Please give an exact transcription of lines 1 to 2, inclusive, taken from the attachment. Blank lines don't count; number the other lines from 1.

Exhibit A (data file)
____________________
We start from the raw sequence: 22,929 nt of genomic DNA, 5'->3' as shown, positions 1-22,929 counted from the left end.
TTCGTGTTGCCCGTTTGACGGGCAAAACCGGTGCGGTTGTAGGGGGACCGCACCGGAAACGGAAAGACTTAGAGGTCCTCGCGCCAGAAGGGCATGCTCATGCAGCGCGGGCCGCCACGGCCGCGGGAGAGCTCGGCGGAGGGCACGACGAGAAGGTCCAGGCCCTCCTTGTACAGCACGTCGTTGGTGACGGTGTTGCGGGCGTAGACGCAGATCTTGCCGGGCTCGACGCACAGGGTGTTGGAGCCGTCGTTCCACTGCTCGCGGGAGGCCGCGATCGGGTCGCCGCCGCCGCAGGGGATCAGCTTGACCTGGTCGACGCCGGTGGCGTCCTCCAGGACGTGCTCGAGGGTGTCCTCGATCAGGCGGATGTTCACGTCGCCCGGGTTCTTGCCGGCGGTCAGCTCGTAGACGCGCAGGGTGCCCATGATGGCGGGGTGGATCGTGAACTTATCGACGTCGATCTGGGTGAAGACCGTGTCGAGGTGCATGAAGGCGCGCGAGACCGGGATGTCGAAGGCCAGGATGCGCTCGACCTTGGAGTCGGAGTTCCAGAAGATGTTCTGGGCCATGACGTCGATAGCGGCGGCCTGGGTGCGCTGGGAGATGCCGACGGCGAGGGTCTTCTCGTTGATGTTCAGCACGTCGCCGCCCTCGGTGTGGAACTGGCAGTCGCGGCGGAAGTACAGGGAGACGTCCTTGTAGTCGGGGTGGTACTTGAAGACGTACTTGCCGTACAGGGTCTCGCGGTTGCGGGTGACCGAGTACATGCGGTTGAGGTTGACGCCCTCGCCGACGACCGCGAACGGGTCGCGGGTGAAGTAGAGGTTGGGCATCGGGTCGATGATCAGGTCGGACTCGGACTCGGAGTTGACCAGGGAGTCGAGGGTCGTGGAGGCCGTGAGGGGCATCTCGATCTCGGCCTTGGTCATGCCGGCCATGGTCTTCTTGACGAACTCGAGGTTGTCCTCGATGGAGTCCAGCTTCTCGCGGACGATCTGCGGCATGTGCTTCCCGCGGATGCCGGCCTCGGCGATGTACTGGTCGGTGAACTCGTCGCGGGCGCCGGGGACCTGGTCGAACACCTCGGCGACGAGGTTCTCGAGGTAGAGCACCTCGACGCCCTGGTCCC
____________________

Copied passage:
We start from the raw sequence: 22,929 nt of genomic DNA, 5'->3' as shown, positions 1-22,929 counted from the left end.
TTCGTGTTGCCCGTTTGACGGGCAAAACCGGTGCGGTTGTAGGGGGACCGCACCGGAAACGGAAAGACTTAGAGGTCCTCGCGCCAGAAGGGCATGCTCATGCAGCGCGGGCCGCCACGGCCGCGGGAGAGCTCGGCGGAGGGCACGACGAGAAGGTCCAGGCCCTCCTTGTACAGCACGTCGTTGGTGACGGTGTTGCGGGCGTAGACGCAGATCTTGCCGGGCTCGACGCACAGGGTGTTGGAGCCGTCGTTCCACTGCTCGCGGGAGGCCGCGATCGGGTCGCCGCCGCCGCAGGGGATCAGCTTGACCTGGTCGACGCCGGTGGCGTCCTCCAGGACGTGCTCGAGGGTGTCCTCGATCAGGCGGATGTTCACGTCGCCCGGGTTCTTGCCGGCGGTCAGCTCGTAGACGCGCAGGGTGCCCATGATGGCGGGGTGGATCGTGAACTTATCGACGTCGATCTGGGTGAAGACCGTGTCGAGGTGCATGAAGGCGCGCGAGACCGGGATGTCGAAGGCCAGGATGCGCTCGACCTTGGAGTCGGAGTTCCAGAAGATGTTCTGGGCCATGACGTCGATAGCGGCGGCCTGGGTGCGCTGGGAGATGCCGACGGCGAGGGTCTTCTCGTTGATGTTCAGCACGTCGCCGCCCTCGGTGTGGAACTGGCAGTCGCGGCGGAAGTACAGGGAGACGTCCTTGTAGTCGGGGTGGTACTTGAAGACGTACTTGCCGTACAGGGTCTCGCGGTTGCGGGTGACCGAGTACATGCGGTTGAGGTTGACGCCCTCGCCGACGACCGCGAACGGGTCGCGGGTGAAGTAGAGGTTGGGCATCGGGTCGATGATCAGGTCGGACTCGGACTCGGAGTTGACCAGGGAGTCGAGGGTCGTGGAGGCCGTGAGGGGCATCTCGATCTCGGCCTTGGTCATGCCGGCCATGGTCTTCTTGACGAACTCGAGGTTGTCCTCGATGGAGTCCAGCTTCTCGCGGACGATCTGCGGCATGTGCTTCCCGCGGATGCCGGCCTCGGCGATGTACTGGTCGGTGAACTCGTCGCGGGCGCCGGGGACCTGGTCGAACACCTCGGCGACGAGGTTCTCGAGGTAGAGCACCTCGACGCCCTGGTCCC